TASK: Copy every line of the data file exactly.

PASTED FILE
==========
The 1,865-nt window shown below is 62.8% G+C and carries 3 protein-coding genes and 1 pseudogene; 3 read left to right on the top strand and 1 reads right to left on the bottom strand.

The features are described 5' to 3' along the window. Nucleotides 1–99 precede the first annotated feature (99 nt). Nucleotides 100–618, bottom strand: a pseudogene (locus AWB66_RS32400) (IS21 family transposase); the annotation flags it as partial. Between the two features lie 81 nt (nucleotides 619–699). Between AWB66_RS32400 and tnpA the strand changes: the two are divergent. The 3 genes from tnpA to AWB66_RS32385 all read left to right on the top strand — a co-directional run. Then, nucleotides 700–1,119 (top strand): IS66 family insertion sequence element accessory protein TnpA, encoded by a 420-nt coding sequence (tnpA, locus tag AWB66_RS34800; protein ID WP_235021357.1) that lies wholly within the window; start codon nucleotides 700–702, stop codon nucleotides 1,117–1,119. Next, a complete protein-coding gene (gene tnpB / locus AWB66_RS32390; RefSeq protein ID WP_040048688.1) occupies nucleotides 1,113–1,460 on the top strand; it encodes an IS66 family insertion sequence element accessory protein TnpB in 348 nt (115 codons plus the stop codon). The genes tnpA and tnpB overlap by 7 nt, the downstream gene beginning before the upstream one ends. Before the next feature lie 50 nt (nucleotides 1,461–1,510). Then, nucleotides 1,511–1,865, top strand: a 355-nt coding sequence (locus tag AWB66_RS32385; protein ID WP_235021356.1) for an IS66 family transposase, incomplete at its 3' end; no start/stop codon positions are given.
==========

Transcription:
The 1,865-nt window shown below is 62.8% G+C and carries 3 protein-coding genes and 1 pseudogene; 3 read left to right on the top strand and 1 reads right to left on the bottom strand.

The features are described 5' to 3' along the window. Nucleotides 1–99 precede the first annotated feature (99 nt). Nucleotides 100–618, bottom strand: a pseudogene (locus AWB66_RS32400) (IS21 family transposase); the annotation flags it as partial. Between the two features lie 81 nt (nucleotides 619–699). Between AWB66_RS32400 and tnpA the strand changes: the two are divergent. The 3 genes from tnpA to AWB66_RS32385 all read left to right on the top strand — a co-directional run. Then, nucleotides 700–1,119 (top strand): IS66 family insertion sequence element accessory protein TnpA, encoded by a 420-nt coding sequence (tnpA, locus tag AWB66_RS34800; protein ID WP_235021357.1) that lies wholly within the window; start codon nucleotides 700–702, stop codon nucleotides 1,117–1,119. Next, a complete protein-coding gene (gene tnpB / locus AWB66_RS32390; RefSeq protein ID WP_040048688.1) occupies nucleotides 1,113–1,460 on the top strand; it encodes an IS66 family insertion sequence element accessory protein TnpB in 348 nt (115 codons plus the stop codon). The genes tnpA and tnpB overlap by 7 nt, the downstream gene beginning before the upstream one ends. Before the next feature lie 50 nt (nucleotides 1,461–1,510). Then, nucleotides 1,511–1,865, top strand: a 355-nt coding sequence (locus tag AWB66_RS32385; protein ID WP_235021356.1) for an IS66 family transposase, incomplete at its 3' end; no start/stop codon positions are given.